Last visit was: 14 Jul 2024, 10:57 It is currently 14 Jul 2024, 10:57
Close
GMAT Club Daily Prep
Thank you for using the timer - this advanced tool can estimate your performance and suggest more practice questions. We have subscribed you to Daily Prep Questions via email.

Customized
for You

we will pick new questions that match your level based on your Timer History

Track
Your Progress

every week, we’ll send you an estimated GMAT score based on your performance

Practice
Pays

we will pick new questions that match your level based on your Timer History
Not interested in getting valuable practice questions and articles delivered to your email? No problem, unsubscribe here.
Close
Request Expert Reply
Confirm Cancel
SORT BY:
Date
GMAT Club Legend
GMAT Club Legend
Joined: 12 Sep 2015
Posts: 6805
Own Kudos [?]: 30797 [4]
Given Kudos: 799
Location: Canada
Send PM
RC & DI Moderator
Joined: 02 Aug 2009
Status:Math and DI Expert
Posts: 11470
Own Kudos [?]: 34310 [4]
Given Kudos: 322
Send PM
GMAT Club Legend
GMAT Club Legend
Joined: 18 Aug 2017
Status:You learn more from failure than from success.
Posts: 7963
Own Kudos [?]: 4214 [0]
Given Kudos: 243
Location: India
Concentration: Sustainability, Marketing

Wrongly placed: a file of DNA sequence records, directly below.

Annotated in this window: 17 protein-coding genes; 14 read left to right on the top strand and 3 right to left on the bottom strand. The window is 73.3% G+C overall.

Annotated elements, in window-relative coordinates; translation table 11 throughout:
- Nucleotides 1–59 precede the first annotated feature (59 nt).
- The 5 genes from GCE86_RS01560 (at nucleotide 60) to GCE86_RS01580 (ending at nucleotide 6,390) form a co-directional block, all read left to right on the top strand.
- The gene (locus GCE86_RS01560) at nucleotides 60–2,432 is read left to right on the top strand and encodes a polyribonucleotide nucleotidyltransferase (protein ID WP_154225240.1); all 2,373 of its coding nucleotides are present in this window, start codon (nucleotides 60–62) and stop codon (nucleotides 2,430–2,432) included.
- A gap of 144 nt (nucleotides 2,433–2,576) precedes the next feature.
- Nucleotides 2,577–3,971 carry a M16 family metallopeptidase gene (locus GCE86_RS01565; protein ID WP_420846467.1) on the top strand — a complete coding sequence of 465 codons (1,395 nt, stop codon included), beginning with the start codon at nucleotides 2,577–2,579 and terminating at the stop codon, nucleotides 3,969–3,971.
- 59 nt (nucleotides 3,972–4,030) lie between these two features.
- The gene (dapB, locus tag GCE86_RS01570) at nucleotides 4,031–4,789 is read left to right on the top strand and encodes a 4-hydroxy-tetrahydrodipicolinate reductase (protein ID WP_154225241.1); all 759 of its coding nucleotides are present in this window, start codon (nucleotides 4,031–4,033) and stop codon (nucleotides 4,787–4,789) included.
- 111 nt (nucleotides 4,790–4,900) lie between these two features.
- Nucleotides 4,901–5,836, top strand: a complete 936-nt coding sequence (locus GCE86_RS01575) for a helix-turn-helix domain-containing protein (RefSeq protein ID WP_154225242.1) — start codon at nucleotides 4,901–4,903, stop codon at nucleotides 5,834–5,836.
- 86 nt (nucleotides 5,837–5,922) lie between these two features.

GMAT Focus 1:
545 Q79 V79 DI73
GPA: 4
WE:Marketing (Energy and Utilities)
Send PM
GMATWhiz Representative
Joined: 23 May 2022
Posts: 630
Own Kudos [?]: 474 [0]
Given Kudos: 6
Location: India
GMAT 1: 760 Q51 V40
Send PM
How many positive divisors does integer m have? [#permalink]
Expert Reply
BrentGMATPrepNow wrote:
How many positive divisors does positive integer m have?

(1) m³ has exactly 13 positive divisors
(2) m² has exactly 9 positive divisors


Solution:

We are asked the number of factors of positive integer m

if \(m=(p_1)^a\times (p_2)^b\times (p_3)^c.....\), where \(p_1, p_2, p_3\) and so on are distinct prime numbers, then total number of factors \(=(a+1)\times (b+1)\times (c+1).....\)

Statement 1: \(m^3\) has exactly 13 positive divisors

Since 13 is a prime number, it can only be written as \(13\times 1\) which when we compare with \((a+1)\times (b+1)\), we get \(a=12\) and \(b=0\)

Thus, we can be sure that \(m^3=p^{12}\) where p is a prime number
\(⇒m=p^{\frac{12}{3}}\)
\(⇒m=p^4\)

So, total factors of \(m=4+1=5\)

Thus, statement 1 alone is sufficient and we can eliminate options B, C and E


Statement 2: \(m^2\) has exactly 9 positive divisors

9 can be written as either \(9\times 1\) or \(3\times 3 \)

in first case, \(a+1=9\) or \(a=8\) and \(m^2=p^8\)
In the second case, \(a+1=3\) or \(a=2\) and \(b+1=3\) or \(b=2\) and finally \(m^2=(p_1)^2\times (p_2)^2\)

In both these cases, we will get different total factors of m

Thus, statement 2 alone is not sufficient


Hence the right answer is Option A
GMAT Club Bot
How many positive divisors does integer m have? [#permalink]
Moderator:
Math Expert
94342 posts